Regents Endorse New Strategic Model For Allocation of Capital Funds To Campuses
Atlanta — November 9, 2006
The Board of Regents today formally endorsed a new Strategic Capital Model that includes a method of determining the allocation of state funds for new facilities on the 35 campuses of the University System of Georgia (USG). System officials told the regents during a presentation today that the new model is designed to be more responsive and dynamic than the current process for addressing the USG’s facilities needs.
The new allocation model is data driven and is based upon each institution’s current enrollment, anticipated enrollment growth, square footage, the age and condition of current facilities, as well as the strategic priorities of the Board of Regents. Instead of the current system, in which campus officials annually request funding for individual “major” projects (more than $5 million) and “minor” projects (less than $5 million), the new model targets funding for a multi-year Capital Implementation Program, allowing campus officials to decide which individual projects best implement campus and System objectives. The University System’s Office of Facilities staff has been working on a comprehensive update of its existing capital request process for more than a year. A key goal of the update was to use the recently revised Regents Principles for Capital Resources Allocation to improve the “fit” between the state’s available general obligation (GO) bonds and the USG’s capital (facilities) program.
GO bonds represent debt that is backed by the full faith and credit of the state and is not tied to a specific source of revenue. Each year, the state authorizes the issuance of GO bonds to fund capital projects requested by a variety of state entities.
In today’s presentation, Vice Chancellor for Facilities Linda Daniels said that, through this update, five major issues emerged concerning the existing process – the lack of predictability for facilities funding from year to year; the absence of a strategic focus; the length of time from an institution’s request for a facility to the completion of construction; the need for more robust data in capital decision-making; and the need to consider all campus capital projects, even those not funded by GO bonds.
“The new model will address key issues, focus on strategic planning and allow us toimplement the new Regents Principles for capital allocation,” Daniels told the regents. “Our primary objective is to maximize the strategic value of all capital investment in the University System. This will be accomplished through enhanced, long-term capital planning and development made possible by consistent and predictable state capital funding.”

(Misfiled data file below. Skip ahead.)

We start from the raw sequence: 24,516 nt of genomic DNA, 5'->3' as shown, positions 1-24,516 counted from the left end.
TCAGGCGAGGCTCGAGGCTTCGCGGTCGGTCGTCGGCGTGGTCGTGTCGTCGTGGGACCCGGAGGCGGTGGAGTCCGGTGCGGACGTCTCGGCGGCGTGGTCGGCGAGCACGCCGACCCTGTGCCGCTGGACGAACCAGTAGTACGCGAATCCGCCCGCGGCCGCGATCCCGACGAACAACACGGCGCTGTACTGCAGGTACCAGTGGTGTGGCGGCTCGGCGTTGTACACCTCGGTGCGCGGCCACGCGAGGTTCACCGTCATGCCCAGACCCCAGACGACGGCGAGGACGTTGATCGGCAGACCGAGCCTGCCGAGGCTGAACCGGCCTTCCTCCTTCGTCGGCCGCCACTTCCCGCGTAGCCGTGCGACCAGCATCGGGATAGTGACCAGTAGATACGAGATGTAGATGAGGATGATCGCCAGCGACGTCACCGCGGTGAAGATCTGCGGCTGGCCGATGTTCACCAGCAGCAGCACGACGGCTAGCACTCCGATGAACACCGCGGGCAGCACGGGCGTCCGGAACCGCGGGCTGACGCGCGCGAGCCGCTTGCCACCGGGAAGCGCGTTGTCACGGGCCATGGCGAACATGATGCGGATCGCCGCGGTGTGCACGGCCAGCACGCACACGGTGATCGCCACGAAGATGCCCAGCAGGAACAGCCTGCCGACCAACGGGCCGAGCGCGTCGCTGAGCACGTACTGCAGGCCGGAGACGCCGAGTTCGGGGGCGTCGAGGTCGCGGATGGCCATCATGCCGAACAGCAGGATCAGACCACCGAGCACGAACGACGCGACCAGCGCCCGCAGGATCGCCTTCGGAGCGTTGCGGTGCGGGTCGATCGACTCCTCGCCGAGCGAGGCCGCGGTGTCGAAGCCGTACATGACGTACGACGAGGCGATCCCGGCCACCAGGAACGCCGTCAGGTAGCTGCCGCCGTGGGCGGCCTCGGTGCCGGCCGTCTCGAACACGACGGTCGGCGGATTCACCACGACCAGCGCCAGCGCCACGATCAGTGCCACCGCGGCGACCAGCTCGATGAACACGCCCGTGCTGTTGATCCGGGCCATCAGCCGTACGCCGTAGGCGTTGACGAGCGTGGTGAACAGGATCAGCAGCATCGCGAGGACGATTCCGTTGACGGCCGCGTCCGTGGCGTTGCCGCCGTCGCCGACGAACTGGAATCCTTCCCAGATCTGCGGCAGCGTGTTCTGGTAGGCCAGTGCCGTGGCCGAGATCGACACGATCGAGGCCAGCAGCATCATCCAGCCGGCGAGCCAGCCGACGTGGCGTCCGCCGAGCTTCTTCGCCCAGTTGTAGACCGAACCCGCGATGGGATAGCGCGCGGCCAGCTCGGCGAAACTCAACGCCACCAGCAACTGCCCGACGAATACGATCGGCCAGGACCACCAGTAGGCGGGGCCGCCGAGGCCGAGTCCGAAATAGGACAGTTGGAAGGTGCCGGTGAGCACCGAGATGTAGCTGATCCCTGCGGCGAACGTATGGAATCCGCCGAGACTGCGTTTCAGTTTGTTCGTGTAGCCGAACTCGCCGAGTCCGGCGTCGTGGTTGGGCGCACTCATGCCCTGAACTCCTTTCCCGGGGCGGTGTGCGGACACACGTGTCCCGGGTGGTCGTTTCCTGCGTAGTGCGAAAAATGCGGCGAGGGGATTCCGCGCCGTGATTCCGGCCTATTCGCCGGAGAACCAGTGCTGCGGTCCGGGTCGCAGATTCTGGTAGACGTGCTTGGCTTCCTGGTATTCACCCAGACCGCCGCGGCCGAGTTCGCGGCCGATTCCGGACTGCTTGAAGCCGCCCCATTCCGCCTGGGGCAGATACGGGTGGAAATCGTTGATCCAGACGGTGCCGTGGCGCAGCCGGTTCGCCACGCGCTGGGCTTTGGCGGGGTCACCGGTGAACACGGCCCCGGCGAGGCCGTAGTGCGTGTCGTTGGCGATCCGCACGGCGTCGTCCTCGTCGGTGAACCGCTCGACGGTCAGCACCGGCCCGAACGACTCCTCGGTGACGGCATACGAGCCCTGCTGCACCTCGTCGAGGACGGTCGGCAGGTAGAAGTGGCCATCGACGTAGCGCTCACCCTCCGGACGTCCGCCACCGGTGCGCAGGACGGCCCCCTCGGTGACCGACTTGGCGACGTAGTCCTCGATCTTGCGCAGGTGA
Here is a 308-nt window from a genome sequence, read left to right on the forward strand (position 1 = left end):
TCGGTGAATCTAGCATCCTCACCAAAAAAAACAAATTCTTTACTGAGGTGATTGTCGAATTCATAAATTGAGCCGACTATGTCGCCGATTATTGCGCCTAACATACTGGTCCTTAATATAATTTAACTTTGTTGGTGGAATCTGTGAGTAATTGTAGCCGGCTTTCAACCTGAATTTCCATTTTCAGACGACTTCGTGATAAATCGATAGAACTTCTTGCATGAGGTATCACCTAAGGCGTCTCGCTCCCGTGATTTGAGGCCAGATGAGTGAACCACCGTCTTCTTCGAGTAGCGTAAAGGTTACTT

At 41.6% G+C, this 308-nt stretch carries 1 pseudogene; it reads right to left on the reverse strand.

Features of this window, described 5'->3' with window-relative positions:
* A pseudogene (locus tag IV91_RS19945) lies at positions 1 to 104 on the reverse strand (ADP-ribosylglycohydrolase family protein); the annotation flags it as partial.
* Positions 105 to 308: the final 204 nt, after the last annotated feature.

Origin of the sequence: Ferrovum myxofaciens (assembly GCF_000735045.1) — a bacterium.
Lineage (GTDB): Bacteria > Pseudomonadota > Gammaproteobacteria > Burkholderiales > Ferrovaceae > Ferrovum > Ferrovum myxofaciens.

An underlying assumption of the new Strategic Capital Model is that a consistent and sustainable level of bond funding will be linked to the USG’s multi-year capital program. Built into the new model is a base of $250 million in GO bond funding that would increase 5 percent annually. At this rate, the total amount of GO bonds allocated to the USG for fiscal years 2009-2014 would be $1.7 billion.
The capital allocation model the regents endorsed today will allow the University System to do more effective capital planning, USG Director of Planning Alan Travis told the regents. He noted that USG campuses will benefit tremendously from having a predictable financial basis for facilities master-planning.
“The Board of Regents will determine, in advance, each institution’s target share of GO bond funding using the allocation model, which is driven by a variety of structural and strategic factors,” Travis said. “Although the state will continue authorizing USG GO bonds annually, the model will allow the Board of Regents to target the funds to institutions in multi-year cycles – six years initially, and three years thereafter – to increase their programming flexibility.”
Travis added that the new model factors in funding to cover strong enrollment growth, serious space deficits and the maintenance of aging buildings in a way that has not been feasible until now. “This is going to tie the needs of our institutions to the University System’s overall needs and goals and enable us to be more effective in facilities-related planning, budgeting and implementation,” he said.
Now that the Board of Regents has endorsed the Strategic Capital Model, the USG facilities staff will work with System campuses to develop and refine the institutional Capital Implementation Programs. These programs will be brought to the board for approval in Summer 2007.
The regents already have submitted the University System’s FY 2008 Budget Request to the Office of Planning and Budget for consideration by Gov. Sonny Perdue as part of the state budget he submits to the General Assembly at the start of the 2007 Legislative Session. Therefore, the first USG budget request to be developed using the newly endorsed Strategic Capital Model will be the FY 2009 budget request, which will be finalized for September 2007 submission to the Governor.